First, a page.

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Auburn’s Guz Malzahn was not pleased with his team’s offensive showing in last week’s 34-3 victory over Arkansas, when the Tigers rushed for only 91 yards and managed only 225 yards in total offense.

But the Tigers coach was preaching patience as they began preparations for Saturday’s homecoming game against Southern Mississippi.

The No. 10 Tigers (3-1) and unranked Golden Eagles (2-1) will kick off at 4 p.m. ET at Auburn’s Jordan-Hare Stadium on the SEC Network.

Malzahn said you have to look at the “big picture, and the reality is that we had an offensive line that had less than 20 starts coming into the season. And then you change our center goes with that, and then you’ve got really four new running backs, three of which are freshmen. And then you have a new freshman receiver who started for the first time.

“So there’s a lot of youth and inexperience, but I really feel strongly that this group is going to be a good offense. But they’re still a work in progress.”

The Tigers’ rushing total against Arkansas was the lowest in an Auburn victory in Malzahn’s tenure and the lowest in an Auburn victory since the 2011 season opener against Utah State.

In Southern Mississippi, the Tigers will be up against a defense that has held its three foes to an average of 132 rushing yards per game.

Eagles coach Jay Hopson isn’t putting all his plans on just stopping Auburn’s running game, however.

“You always want to stop the run, but if you hold them to zero yards rushing and they have 867 yards passing, then that’s not a good day at the office,” Hopson said. “You have to be aware of the run and the pass game.”

Frankly, the Tigers likely were looking for more out of their passing game this season. Auburn quarterback Jarrett Stidham has completed 64.2 of his passes but for just under 180 yards a game. Veteran receiver Ryan Davis has 19 catches, more than twice as many as any other receiver, but for only 149 yards — a 7.8 per-catch average.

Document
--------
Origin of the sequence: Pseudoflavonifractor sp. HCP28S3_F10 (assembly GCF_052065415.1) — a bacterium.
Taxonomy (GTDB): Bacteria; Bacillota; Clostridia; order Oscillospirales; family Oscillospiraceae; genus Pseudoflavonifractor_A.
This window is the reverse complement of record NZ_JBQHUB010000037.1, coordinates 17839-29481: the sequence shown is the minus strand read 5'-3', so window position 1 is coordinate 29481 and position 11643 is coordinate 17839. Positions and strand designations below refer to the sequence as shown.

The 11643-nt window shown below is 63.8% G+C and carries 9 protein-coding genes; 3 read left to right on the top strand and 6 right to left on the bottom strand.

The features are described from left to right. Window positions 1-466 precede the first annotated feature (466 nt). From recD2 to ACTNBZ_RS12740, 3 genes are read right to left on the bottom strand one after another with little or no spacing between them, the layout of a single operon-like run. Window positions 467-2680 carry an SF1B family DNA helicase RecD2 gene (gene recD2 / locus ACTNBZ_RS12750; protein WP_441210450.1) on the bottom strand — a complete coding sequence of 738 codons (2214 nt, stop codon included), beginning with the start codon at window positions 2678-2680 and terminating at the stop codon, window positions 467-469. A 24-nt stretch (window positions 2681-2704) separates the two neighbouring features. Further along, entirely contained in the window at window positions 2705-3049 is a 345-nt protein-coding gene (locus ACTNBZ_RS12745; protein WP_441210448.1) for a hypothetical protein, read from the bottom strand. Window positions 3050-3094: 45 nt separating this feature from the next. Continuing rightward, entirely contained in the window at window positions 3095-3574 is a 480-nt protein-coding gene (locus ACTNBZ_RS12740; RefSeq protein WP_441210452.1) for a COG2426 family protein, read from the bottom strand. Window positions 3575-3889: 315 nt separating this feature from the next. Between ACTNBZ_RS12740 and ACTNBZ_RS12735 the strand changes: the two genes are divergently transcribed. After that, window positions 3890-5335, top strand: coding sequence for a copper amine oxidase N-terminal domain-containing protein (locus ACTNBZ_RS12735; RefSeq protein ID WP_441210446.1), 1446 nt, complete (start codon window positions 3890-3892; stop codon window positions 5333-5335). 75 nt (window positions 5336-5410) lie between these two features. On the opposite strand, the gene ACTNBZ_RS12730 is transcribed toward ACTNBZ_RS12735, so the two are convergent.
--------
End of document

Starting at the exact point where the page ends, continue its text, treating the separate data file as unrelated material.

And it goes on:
Malzahn would like to see more “explosive” plays in both aspects of the offense.

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“We haven’t had near as many as we have liked,” he said, “so we’ve got to figure out how to get that done.”

The Tigers’ longest rush against Arkansas was for 15 yards, their longest pass play 42 yards.

But the defense did keep things under control, holding Arkansas to just 141 yards passing. That is significant because the Golden Eagles are bringing one of the country’s most prolific passing games.

Southern Miss is No. 8 in the country in passing yardage per game (over 353). Quarterback Jack Abraham has completed 72 percent of his attempts with 10 touchdowns against only three interceptions.

Wide receiver Quez Watkins has 24 catches for 304 yards and five touchdowns.

“Offensively, they can really throw it,” Malzahn said. “I think they’re eighth in the country in passing yards. Their quarterback and receivers, they’re very impressive.”

The Tigers have allowed 211 yards a game to opposing passers, which ranks only eighth in the Southeastern Conference in pass defense, but are tied for second in the SEC in sacks (13) and third in interceptions (5).

They held Arkansas to just 141 yards passing and got to the Razorbacks for four sacks and an interception. That was coordinator Kevin Steele’s plan.

“We talked about putting pressure on the quarterback and disrupting the quarterback,” Malzahn said. “I felt like we did that, and I thought Kevin really mixed up his pressures well and presented a lot of different challenges to their offense.

“I thought that was good.”

Hopson is aware of the task his Eagles face at Auburn.

“They’re a good football team, there’s no ifs or buts about that,” he said. “We know we’ve got a good challenge.”